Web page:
The foregoing rules are applicable to employment discrimination cases. In University of Southern California v. Superior Court (1990) 222 Cal.App.3d 1028, 272 Cal.Rptr. 264, plaintiff Miller claimed the university discriminated against her because she was a woman by refusing to promote her from the rank of associate professor to full professor. The trial court denied the university's motion for summary judgment, and the university petitioned for a writ of mandate directing the trial court to grant the motion. The appellate court granted the writ, finding the university's declarations established as a matter of law a legitimate, nondiscriminating basis for not promoting Dr. Miller. For our purposes the pertinent part of the court's opinion was its analysis of the burdens borne by the respective parties on the motion for summary judgment.
In the trial of an employment discrimination case, the court held, the plaintiff has the burden of proving a prima facie case of discrimination. If the plaintiff succeeds in proving a prima facie case, the burden shifts to the defendant to “ ‘ “articulate some legitimate, nondiscriminatory reason for the employee's rejection.” ’ ” (Id., at p. 1035, 272 Cal.Rptr. 264.) If the defendant carries this burden, the plaintiff bears the burden of proving the legitimate reasons offered by the defendant were not its true reasons but a pretext for discrimination. (Ibid.)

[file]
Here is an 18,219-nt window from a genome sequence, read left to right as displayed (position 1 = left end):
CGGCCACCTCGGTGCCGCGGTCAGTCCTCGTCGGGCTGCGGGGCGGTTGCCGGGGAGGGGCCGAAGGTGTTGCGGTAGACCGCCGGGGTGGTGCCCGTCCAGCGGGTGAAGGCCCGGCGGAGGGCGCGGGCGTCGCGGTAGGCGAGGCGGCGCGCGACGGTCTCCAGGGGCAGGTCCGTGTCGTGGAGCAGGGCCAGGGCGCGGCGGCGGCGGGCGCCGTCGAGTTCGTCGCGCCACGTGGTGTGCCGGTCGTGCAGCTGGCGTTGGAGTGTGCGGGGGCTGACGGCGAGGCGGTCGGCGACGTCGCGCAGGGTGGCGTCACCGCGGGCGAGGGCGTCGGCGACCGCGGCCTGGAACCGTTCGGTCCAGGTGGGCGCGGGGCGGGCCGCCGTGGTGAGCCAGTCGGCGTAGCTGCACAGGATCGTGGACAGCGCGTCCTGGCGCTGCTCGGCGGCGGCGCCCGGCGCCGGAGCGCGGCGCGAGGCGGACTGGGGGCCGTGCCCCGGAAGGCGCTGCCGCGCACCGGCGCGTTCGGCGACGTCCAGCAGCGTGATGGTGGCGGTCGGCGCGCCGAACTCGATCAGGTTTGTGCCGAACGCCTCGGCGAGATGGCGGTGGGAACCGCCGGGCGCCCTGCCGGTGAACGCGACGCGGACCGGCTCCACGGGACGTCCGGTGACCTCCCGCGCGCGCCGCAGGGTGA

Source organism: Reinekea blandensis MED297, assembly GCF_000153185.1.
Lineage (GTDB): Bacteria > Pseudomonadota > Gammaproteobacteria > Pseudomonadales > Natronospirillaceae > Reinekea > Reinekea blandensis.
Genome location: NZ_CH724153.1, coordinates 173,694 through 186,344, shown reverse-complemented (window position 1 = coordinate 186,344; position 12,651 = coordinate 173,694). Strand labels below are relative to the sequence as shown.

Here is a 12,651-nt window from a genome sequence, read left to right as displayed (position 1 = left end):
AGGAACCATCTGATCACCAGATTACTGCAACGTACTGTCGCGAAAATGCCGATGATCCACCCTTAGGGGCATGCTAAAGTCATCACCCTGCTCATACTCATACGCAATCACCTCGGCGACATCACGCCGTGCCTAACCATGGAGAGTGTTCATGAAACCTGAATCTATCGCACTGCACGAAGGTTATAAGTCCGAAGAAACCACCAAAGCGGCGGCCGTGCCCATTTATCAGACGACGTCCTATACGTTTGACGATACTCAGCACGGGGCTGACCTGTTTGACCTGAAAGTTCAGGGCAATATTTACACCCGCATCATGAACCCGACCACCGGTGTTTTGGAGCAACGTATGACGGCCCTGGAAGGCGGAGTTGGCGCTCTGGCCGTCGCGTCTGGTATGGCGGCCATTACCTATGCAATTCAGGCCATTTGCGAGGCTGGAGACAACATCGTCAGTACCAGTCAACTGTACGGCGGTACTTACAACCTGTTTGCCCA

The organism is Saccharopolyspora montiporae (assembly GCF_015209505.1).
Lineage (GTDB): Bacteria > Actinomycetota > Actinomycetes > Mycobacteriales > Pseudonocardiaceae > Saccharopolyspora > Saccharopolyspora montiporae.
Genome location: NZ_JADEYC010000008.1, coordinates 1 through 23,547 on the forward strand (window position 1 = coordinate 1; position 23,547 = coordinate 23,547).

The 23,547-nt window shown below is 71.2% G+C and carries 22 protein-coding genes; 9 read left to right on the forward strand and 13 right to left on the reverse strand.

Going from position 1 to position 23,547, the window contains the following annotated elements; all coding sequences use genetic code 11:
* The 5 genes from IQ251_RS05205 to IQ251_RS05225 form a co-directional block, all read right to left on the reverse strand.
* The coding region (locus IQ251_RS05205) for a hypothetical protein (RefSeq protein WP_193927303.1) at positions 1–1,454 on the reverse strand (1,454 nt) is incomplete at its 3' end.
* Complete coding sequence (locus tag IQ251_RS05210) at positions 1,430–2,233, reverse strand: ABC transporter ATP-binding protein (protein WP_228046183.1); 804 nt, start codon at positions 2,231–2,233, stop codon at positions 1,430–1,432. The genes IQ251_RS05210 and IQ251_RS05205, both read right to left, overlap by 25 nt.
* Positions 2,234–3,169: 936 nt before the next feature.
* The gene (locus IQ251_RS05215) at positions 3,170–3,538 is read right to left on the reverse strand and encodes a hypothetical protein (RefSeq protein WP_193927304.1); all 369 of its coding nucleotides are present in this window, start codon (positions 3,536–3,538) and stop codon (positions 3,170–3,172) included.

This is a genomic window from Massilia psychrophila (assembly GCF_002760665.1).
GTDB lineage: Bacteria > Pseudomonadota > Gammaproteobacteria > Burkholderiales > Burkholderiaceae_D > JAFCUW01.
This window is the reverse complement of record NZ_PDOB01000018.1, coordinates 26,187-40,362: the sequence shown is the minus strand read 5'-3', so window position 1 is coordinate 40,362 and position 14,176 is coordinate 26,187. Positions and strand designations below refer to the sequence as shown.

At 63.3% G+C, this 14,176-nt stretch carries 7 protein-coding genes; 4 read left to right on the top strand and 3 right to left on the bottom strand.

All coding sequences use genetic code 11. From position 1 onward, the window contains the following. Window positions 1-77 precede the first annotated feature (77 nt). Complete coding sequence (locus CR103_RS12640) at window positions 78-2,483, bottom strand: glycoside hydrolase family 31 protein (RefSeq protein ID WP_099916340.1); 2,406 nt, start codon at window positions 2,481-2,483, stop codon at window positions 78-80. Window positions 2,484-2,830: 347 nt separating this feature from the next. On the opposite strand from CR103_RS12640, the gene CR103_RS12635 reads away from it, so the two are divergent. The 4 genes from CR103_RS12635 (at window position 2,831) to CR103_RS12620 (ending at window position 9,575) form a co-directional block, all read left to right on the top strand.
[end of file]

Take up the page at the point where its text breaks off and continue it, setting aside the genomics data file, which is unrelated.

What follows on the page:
The court then stated: “Although the burden of proof in [an employment discrimination] action claiming an unjustifiable refusal to promote ultimately rests with the plaintiff ․ in the case of a motion for summary judgment or summary issue adjudication, the burden rests with the moving party to negate the plaintiff's right to prevail on a particular issue․ In other words, the burden is reversed in the case of a ․ summary judgment motion․ In any event, either at the time of trial or a pretrial summary issue adjudication motion, the burden would rest with [the university] to prove that there was ‘ “some legitimate, nondiscriminatory reason ․ for refusing to promote Dr. Miller ․” ’ ” (Citations omitted.) (Id., at p. 1036, 272 Cal.Rptr. 264.)